Defending Constantine: The Twilight of an Empire and the Dawn of Christendom by Peter J. Leithart
My rating: 4 of 5 stars
What happened when the Roman world gained a Christian leader?
What events happened to bring this leader, Constantine, to be Augustus of both east and west? What consequences happened for the Roman world? And, perhaps most contentiously, what happened to Christianity as a result of the change? Within a couple of decades, churches went from being persecuted under Diocletian to receiving official support from Constantine.
The answers to these questions have many implications for how we express history, politics, theology and theological politics.
Leithart’s book – to oversimplify – shows that a lot happened! The range of events and implications, however, are so complex that they should not be reduced to cliché summaries (eg. ‘The church fell in the fourth century’).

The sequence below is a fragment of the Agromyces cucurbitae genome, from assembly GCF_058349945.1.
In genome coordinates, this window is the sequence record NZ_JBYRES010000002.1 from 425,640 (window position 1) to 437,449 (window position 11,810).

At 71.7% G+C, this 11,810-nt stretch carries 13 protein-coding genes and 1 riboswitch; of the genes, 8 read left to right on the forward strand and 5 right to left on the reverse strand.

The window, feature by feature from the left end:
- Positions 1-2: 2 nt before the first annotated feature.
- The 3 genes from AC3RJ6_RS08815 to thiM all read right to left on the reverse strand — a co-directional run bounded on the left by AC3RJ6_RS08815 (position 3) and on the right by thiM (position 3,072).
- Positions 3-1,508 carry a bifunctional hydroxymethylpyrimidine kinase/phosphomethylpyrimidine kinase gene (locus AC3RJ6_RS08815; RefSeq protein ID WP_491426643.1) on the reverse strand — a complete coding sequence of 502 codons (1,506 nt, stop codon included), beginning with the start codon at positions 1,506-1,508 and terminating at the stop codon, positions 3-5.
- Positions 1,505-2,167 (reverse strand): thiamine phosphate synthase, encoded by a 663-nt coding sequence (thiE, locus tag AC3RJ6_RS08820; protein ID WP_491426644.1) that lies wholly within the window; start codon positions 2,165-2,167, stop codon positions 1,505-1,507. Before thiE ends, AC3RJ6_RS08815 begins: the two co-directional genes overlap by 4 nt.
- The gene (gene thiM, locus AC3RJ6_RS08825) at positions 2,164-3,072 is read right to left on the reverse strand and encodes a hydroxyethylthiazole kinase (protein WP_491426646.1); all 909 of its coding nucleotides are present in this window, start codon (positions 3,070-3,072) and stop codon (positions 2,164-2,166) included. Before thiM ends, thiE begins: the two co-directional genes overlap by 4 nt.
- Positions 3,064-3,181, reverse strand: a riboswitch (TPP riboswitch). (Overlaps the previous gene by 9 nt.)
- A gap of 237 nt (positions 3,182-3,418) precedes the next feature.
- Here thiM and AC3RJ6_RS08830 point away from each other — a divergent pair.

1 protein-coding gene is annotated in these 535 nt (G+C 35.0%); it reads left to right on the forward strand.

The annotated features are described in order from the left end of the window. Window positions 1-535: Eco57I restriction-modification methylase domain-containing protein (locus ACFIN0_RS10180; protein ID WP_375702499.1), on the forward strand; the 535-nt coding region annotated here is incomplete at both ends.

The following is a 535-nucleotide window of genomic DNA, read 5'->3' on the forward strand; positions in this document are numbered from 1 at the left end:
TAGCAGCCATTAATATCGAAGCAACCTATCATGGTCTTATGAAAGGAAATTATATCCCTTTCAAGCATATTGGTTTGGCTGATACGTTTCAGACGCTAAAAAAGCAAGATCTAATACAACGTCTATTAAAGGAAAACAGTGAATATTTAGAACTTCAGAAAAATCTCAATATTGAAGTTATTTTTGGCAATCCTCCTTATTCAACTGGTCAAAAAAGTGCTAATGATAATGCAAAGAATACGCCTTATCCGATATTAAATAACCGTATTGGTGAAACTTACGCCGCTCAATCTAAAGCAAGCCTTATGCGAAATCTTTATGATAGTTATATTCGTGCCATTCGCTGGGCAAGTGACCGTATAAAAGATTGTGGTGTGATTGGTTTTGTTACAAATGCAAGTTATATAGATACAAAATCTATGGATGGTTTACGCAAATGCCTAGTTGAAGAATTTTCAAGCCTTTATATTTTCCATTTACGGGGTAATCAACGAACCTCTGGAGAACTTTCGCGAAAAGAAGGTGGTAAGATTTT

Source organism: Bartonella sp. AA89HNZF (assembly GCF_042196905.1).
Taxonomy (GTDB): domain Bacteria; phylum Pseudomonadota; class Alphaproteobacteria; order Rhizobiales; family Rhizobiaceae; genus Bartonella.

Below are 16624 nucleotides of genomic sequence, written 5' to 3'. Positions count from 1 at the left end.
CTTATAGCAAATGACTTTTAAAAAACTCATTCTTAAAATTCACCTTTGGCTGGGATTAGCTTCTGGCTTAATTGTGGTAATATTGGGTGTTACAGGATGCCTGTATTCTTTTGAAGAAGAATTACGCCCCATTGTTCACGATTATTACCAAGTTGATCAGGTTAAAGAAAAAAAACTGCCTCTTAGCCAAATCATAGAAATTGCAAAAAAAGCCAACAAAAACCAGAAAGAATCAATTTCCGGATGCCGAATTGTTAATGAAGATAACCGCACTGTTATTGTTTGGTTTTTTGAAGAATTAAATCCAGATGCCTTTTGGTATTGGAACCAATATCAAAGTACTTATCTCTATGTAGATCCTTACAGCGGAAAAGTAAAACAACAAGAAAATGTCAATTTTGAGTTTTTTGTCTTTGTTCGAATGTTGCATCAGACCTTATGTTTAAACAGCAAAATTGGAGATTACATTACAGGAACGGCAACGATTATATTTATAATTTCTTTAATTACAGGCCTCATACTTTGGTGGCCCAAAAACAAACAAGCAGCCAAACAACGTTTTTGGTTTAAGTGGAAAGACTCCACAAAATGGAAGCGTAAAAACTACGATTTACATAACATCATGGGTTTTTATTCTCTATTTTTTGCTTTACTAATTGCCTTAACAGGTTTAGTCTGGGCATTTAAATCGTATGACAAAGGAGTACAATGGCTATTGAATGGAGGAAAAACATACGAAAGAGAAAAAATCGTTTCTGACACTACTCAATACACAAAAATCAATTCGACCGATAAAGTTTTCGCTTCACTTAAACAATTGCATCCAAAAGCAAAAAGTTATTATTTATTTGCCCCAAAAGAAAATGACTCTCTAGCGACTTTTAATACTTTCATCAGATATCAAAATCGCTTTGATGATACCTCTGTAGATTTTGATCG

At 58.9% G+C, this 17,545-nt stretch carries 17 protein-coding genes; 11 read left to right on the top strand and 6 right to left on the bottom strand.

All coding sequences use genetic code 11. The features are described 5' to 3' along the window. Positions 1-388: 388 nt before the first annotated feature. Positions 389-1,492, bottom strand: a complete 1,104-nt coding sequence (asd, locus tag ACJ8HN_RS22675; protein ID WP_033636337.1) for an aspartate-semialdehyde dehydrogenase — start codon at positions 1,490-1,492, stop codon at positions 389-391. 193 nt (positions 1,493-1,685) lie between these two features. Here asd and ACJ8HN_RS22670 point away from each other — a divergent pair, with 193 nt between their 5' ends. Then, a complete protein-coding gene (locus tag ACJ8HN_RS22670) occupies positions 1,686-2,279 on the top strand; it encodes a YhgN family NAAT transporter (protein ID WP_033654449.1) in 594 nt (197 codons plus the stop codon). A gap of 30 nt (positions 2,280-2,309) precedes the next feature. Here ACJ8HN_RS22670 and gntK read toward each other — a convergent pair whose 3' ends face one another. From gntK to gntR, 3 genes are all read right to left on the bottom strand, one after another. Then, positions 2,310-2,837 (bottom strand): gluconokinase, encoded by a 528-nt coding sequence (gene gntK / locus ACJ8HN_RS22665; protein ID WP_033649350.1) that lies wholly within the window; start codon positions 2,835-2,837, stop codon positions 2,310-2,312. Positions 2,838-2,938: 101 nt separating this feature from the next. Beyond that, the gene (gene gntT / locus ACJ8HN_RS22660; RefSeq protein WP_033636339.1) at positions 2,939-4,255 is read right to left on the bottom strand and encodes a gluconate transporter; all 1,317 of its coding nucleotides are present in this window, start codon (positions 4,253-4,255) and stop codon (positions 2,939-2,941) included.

Each chapter of Defending Constantine is a fascinating essay on a particular angle of the history of events or theological implications of that history. At first, I found it hard to discern where the book was going, overall. Yet it all came together in the wonderful final chapter, ‘Rome Baptized.’ At the start of this chapter, Leithart summarises his conclusions about Constantine the man and emperor. Then the majority of the chapter considers Constantine’s lasting effect on Rome (and on politics). In Leithart’s terms, Constantine desacrificed Rome and baptised Rome.
Through the whole work, a constant sparring partner is John Howard Yoder. Yoder’s theological politics casts a long shadow over much contemporary thinking about society, but I am not able to say how fairly Yoder has been represented. Leithart treats Yoder with great respect: with some deep agreement, but equally with points of profound disagreement. Defending Constantine could serve as a follow-up to study of Christian social ethics or (as in my case) a spur to reading Yoder and others in this field.
It’s also worth nothing that this book has a most useful bibliography of primary and secondary sources.
Conclusion: for its history and for provoking thought on theology and politics, recommended.